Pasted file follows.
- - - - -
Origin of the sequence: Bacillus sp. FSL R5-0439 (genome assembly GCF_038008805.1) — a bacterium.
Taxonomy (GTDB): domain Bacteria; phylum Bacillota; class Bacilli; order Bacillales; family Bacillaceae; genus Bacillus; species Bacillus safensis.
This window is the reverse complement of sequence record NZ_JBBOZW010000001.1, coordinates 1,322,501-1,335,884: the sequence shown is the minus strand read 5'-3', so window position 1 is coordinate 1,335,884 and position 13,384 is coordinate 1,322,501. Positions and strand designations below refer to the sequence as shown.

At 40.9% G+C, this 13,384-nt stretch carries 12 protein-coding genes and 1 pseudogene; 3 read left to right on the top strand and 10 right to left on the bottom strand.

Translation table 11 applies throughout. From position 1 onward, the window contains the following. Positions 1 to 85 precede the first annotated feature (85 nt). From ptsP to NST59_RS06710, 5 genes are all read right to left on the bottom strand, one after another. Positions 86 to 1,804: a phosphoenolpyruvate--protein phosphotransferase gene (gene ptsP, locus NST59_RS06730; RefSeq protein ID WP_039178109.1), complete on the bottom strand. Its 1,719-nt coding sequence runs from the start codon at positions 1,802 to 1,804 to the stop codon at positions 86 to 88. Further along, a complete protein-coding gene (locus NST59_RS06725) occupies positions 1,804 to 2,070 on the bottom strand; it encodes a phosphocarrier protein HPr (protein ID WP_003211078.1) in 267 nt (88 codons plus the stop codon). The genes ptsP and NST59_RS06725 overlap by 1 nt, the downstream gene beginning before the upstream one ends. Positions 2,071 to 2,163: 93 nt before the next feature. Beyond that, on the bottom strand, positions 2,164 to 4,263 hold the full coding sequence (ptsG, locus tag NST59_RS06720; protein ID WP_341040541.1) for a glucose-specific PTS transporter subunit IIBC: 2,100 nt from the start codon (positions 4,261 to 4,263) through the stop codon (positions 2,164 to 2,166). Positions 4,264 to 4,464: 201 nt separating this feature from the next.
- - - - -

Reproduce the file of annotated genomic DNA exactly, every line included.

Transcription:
Origin of the sequence: Bacillus sp. FSL R5-0439 (genome assembly GCF_038008805.1) — a bacterium.
Taxonomy (GTDB): domain Bacteria; phylum Bacillota; class Bacilli; order Bacillales; family Bacillaceae; genus Bacillus; species Bacillus safensis.
This window is the reverse complement of sequence record NZ_JBBOZW010000001.1, coordinates 1,322,501-1,335,884: the sequence shown is the minus strand read 5'-3', so window position 1 is coordinate 1,335,884 and position 13,384 is coordinate 1,322,501. Positions and strand designations below refer to the sequence as shown.

At 40.9% G+C, this 13,384-nt stretch carries 12 protein-coding genes and 1 pseudogene; 3 read left to right on the top strand and 10 right to left on the bottom strand.

Translation table 11 applies throughout. From position 1 onward, the window contains the following. Positions 1 to 85 precede the first annotated feature (85 nt). From ptsP to NST59_RS06710, 5 genes are all read right to left on the bottom strand, one after another. Positions 86 to 1,804: a phosphoenolpyruvate--protein phosphotransferase gene (gene ptsP, locus NST59_RS06730; RefSeq protein ID WP_039178109.1), complete on the bottom strand. Its 1,719-nt coding sequence runs from the start codon at positions 1,802 to 1,804 to the stop codon at positions 86 to 88. Further along, a complete protein-coding gene (locus NST59_RS06725) occupies positions 1,804 to 2,070 on the bottom strand; it encodes a phosphocarrier protein HPr (protein ID WP_003211078.1) in 267 nt (88 codons plus the stop codon). The genes ptsP and NST59_RS06725 overlap by 1 nt, the downstream gene beginning before the upstream one ends. Positions 2,071 to 2,163: 93 nt before the next feature. Beyond that, on the bottom strand, positions 2,164 to 4,263 hold the full coding sequence (ptsG, locus tag NST59_RS06720; protein ID WP_341040541.1) for a glucose-specific PTS transporter subunit IIBC: 2,100 nt from the start codon (positions 4,261 to 4,263) through the stop codon (positions 2,164 to 2,166). Positions 4,264 to 4,464: 201 nt separating this feature from the next.